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Member Research and Reports

Yale: Study Suggests Hospital Readmission Policy Did Not Increase Patients’ Mortality Risk

The Obamacare program intended to reduce the risk of patients being readmitted after hospitalizations for heart attacks, heart failure, and pneumonia has not caused an increase in mortality risk for patients in emergency departments or observational units, according to a new report.

Doctors from Yale and the University of Texas (UT) Southwestern Medical Center conducted the study, which appears Jan. 15 in The BMJ (British Medical Journal).

The program — formally called the U.S. Hospital Readmissions Reduction Program —penalizes hospitals with higher than average readmission rates, and has led to national efforts to reduce the number of patients being readmitted to hospitals. Critics have warned that the program might incentivize hospitals to send home some people who need to be admitted a second time, increasing their risk of dying.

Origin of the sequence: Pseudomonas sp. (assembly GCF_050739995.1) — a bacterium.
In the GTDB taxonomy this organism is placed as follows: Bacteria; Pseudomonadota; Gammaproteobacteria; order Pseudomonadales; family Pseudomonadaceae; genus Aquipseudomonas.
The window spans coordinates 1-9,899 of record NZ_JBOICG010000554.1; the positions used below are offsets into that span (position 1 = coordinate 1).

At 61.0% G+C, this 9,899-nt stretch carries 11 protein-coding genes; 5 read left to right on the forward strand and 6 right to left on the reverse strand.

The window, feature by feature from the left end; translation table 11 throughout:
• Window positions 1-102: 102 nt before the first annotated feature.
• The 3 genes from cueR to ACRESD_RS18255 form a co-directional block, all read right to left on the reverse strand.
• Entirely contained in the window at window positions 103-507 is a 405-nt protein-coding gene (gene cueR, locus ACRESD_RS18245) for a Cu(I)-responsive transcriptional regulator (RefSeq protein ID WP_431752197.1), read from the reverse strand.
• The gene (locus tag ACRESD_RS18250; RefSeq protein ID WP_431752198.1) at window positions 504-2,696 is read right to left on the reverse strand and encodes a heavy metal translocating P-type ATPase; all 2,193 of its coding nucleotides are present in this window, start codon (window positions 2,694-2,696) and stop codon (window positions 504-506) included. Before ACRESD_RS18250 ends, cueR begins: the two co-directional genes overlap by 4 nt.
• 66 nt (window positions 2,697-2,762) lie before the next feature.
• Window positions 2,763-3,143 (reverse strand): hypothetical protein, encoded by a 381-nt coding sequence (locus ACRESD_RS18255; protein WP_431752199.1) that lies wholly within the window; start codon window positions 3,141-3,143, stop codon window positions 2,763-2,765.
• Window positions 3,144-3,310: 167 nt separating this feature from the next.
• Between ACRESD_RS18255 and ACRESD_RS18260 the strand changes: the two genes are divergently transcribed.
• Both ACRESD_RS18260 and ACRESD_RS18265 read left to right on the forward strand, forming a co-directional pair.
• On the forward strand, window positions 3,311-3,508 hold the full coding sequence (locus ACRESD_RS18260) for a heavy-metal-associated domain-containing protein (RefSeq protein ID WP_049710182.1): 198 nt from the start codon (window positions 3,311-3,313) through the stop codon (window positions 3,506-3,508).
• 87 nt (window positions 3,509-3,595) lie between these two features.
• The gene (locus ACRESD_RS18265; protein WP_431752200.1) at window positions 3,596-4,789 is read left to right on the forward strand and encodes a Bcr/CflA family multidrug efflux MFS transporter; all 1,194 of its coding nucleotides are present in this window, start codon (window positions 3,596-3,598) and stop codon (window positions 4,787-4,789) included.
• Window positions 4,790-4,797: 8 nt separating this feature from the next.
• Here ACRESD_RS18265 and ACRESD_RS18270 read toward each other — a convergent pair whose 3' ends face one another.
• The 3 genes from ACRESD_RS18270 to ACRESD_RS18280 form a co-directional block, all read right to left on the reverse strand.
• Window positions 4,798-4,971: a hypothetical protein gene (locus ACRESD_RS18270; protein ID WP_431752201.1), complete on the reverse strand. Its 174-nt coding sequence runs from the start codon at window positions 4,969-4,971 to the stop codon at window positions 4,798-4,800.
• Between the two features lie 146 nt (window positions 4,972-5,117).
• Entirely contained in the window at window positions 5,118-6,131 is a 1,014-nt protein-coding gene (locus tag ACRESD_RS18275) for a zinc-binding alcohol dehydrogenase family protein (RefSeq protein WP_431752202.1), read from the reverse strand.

The new study evaluated trends in patient mortality from the time of the readmission program’s announcement through its implementation. The researchers found no evidence of an increase in death associated with the program. In particular, among those seen in the emergency department or admitted to an observation ward (and not subsequently re-hospitalized), there was no evidence of an increase in the death rate over time, the researchers said.

“This study adds to the evidence that the readmission policy is safe and is not increasing the risk of death by turning away people who need to be re-hospitalized,” said Dr. Harlan Krumholz, cardiologist and director of the Yale Center for Outcomes Research and Evaluation (CORE), and senior author of the report.

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